Two iconic figures in Yale’s architectural history come to the forefront in a new exhibit in Rudolph Hall.
On Monday, “Gwathmey Siegel: Inspiration and Transformation” opened at the Yale School of Architecture to celebrate the life and work of Charles Gwathmey ARC ’62 and Robert Siegel, the architects behind the 2008 renovation of Rudolph Hall and addition of the Loria Center on York Street. Designed to showcase the close relationship between art and architecture in many of their firm’s projects, the exhibit focuses on eight works from 45 years of practice.
Originally curated by Douglas Sprunt for the Cameron Art Museum in Wilmington, N.C., the exhibition traveled to Yale in early November. Dean of the School of Architecture Robert A.M. Stern said Gwathmey’s show had special meaning for Yale, since it is the first focusing on works by Gwathmey, who passed away in 2009.
“[Gwathmey] was of our most distinguished graduates and I knew and admired him,” Stern said. “He should have been celebrated like this even earlier.”
After the exhibition moved to Rudolph Hall, it was modified to include Gwathmey’s sketches from his time at Yale that had been preserved in Yale’s archives, said Brian Butterfield, the school’s director of exhibitions. In conjunction with architectural sketchbooks from Gwathmey’s adolescence, these provide a picture of the architect’s pre-professional work, he added.
The show’s primary focus is Gwathmey Siegel’s development of five residences and their renovations and additions to the Guggenheim Museum in New York City and to buildings at Yale, Harvard and Princeton. All of these spaces were designed to showcase art and artistic practice in some way, Butterfield explained, since several of the residences belonged to artists and most contained significant gallery space to house private collections.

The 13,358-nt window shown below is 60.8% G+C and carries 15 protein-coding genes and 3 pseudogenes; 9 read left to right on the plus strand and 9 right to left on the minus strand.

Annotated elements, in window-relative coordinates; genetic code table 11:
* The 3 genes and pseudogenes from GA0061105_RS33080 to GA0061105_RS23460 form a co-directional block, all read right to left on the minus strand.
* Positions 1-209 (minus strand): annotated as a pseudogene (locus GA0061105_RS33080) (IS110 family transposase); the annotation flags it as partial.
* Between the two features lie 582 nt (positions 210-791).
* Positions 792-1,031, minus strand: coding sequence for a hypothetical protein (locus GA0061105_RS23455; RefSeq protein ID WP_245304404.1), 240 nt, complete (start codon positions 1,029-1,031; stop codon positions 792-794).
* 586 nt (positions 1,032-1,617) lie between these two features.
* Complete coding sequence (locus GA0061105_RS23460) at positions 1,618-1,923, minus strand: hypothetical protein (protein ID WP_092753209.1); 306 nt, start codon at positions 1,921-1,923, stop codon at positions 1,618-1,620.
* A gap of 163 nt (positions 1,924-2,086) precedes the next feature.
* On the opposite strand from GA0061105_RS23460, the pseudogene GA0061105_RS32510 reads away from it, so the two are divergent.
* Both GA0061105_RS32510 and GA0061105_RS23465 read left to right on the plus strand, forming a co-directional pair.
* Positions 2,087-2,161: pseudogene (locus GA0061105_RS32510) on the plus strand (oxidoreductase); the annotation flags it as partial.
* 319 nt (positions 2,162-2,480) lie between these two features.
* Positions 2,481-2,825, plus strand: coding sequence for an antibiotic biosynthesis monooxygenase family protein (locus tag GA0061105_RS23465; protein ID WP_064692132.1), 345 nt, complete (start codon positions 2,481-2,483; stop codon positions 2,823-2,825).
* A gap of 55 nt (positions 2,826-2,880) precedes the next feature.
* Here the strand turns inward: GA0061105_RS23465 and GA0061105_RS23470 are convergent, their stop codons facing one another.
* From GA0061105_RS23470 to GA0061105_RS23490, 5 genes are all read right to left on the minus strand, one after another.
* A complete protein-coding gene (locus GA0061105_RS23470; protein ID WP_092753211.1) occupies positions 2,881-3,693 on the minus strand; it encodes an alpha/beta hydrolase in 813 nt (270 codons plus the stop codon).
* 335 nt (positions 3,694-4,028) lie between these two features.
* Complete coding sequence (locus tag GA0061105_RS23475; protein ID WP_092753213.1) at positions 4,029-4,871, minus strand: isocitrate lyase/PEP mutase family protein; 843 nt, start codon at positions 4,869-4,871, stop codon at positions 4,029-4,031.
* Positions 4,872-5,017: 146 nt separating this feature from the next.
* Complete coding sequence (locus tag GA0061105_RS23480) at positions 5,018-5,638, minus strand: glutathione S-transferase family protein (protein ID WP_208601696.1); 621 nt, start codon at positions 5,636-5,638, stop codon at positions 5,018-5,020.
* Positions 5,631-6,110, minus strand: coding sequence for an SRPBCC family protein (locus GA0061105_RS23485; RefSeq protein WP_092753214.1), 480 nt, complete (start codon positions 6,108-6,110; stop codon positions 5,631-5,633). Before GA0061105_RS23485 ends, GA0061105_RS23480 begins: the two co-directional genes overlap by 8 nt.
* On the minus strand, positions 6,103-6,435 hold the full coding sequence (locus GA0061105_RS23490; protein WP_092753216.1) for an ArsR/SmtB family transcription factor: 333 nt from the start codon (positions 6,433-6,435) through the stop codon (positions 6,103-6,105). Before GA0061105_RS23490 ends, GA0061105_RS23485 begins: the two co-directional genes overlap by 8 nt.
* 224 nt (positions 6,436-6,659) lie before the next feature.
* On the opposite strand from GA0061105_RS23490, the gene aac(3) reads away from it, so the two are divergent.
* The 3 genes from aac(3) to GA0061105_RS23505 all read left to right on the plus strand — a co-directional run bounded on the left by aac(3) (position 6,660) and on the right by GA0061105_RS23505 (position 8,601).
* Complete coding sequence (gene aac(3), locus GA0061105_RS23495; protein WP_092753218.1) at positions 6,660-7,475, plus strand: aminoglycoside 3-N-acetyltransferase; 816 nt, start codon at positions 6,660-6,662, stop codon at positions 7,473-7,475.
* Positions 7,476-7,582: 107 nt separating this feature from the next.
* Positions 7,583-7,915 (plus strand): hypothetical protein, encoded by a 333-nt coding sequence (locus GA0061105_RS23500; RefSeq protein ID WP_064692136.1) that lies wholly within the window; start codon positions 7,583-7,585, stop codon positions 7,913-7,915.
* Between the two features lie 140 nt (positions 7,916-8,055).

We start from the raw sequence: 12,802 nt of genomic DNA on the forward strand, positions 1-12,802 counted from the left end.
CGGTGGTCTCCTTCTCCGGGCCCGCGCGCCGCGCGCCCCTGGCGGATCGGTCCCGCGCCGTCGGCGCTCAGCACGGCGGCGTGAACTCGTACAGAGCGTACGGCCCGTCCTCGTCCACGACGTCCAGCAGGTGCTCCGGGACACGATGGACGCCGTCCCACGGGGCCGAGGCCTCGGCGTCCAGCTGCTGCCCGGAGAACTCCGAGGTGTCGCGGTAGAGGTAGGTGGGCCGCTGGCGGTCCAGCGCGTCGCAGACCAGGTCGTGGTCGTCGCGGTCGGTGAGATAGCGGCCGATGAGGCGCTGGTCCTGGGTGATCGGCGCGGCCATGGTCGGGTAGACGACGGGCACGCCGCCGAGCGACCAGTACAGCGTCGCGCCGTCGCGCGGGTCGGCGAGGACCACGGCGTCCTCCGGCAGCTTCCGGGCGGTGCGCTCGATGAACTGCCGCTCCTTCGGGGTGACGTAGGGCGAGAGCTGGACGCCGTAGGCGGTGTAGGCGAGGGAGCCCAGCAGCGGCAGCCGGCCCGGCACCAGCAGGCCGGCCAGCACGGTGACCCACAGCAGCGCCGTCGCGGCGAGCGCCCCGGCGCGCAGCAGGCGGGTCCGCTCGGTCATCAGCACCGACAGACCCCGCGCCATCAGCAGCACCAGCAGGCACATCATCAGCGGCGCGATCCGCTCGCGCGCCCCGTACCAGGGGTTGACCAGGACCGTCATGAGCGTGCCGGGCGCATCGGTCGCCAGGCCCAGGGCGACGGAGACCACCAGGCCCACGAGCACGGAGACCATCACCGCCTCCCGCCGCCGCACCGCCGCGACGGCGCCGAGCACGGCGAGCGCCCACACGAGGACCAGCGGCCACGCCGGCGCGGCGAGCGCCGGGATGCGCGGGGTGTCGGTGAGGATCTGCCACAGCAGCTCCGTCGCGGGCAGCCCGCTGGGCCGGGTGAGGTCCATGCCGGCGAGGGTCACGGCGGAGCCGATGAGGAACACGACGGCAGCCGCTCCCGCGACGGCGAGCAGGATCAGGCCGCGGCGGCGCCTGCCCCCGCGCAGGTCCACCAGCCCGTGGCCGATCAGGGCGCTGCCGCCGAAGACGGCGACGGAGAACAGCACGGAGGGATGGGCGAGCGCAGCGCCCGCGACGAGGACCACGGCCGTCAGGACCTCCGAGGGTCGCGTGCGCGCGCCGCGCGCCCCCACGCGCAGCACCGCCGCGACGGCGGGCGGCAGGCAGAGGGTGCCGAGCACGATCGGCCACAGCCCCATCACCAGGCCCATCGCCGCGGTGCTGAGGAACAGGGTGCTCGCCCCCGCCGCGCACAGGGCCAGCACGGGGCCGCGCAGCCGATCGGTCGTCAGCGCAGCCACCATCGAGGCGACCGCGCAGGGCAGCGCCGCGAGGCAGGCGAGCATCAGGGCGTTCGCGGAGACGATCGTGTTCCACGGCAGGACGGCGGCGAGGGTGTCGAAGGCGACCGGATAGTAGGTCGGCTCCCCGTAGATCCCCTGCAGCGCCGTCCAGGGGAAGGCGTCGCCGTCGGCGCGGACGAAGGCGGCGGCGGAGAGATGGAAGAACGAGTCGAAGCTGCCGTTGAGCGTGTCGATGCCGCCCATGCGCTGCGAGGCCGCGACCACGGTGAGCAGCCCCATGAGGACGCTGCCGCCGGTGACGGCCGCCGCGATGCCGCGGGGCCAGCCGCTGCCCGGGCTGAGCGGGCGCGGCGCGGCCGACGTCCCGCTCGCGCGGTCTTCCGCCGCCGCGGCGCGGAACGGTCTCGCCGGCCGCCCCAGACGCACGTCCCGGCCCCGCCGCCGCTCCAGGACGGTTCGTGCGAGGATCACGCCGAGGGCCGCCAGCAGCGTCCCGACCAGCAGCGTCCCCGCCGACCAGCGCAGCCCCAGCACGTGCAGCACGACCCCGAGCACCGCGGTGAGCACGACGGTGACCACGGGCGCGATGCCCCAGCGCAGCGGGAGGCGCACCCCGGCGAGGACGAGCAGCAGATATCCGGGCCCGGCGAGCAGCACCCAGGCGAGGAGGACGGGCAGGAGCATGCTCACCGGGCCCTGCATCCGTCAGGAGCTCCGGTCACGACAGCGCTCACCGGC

Though the exhibit depicts only a fraction of the firm’s works, the displays follow each project through many phases, such as initial sketches, presentation boards, a range of 3-D models and a series of photographs of the design’s completion.
To fill out the portrait of the architects as people, a film featuring both men plays in one corner of the space. A large photo of the firm’s Loria Center addition to Rudolph Hall dominates the center of the exhibit, with backlights shining through the windows of the buildings to demonstrate their designed coherence with one another. To further demonstrate Gwathmey Siegel’s success in renovating and adding to the existing structures by other prominent architects, drawings of the firm’s addition to Frank Lloyd Wright’s Guggenheim Museum are juxtaposed with Wright’s original plan, Butterfield said.
Though the content from the original North Carolina exhibition is preserved, Butterfield said, the show had to be spatially rearranged. The segments still flow in the same order, but both the materials and space had to be slightly adapted to fit together.
“We don’t have white walls in the gallery space, so the biggest challenge was retrofitting the show to Rudolph,” Butterfield said. “We have concrete walls, which isn’t conducive to having a lot of wall art.”
Accordingly, the exhibition includes many freestanding elements, such as glass cases and models. Several additional white walls had to be constructed, Butterfield said, to accommodate the large number of pictures, many of which were meant to be hung together in series.
Still, the entire show maintains clean, simple lines in its design, reflecting Gwathmey Siegel’s style, Stern said.
“I think the exhibit conveys that [spatial] elegance that one associates with Gwathmey work without question,” he said. “You can see the cool precision of his talent at play.”
Several spectators at the exhibit, all of whom were familiar with Gwathmey Siegel’s work prior to attending, felt that its design evoked the architects’ work. Yale spokesman Michael Morand ’87 DIV ’93 said he felt this reflection was especially appropriate in the context of Rudolph Hall, whose renovation Gwathmey Siegel led so well, updating fixtures and restoring various elements of architect Paul Rudolph’s modernist design.
“Gwathmey Siegel: Inspiration and Transformation” will be on display on the second floor of Rudolph Hall until Jan. 27, 2012.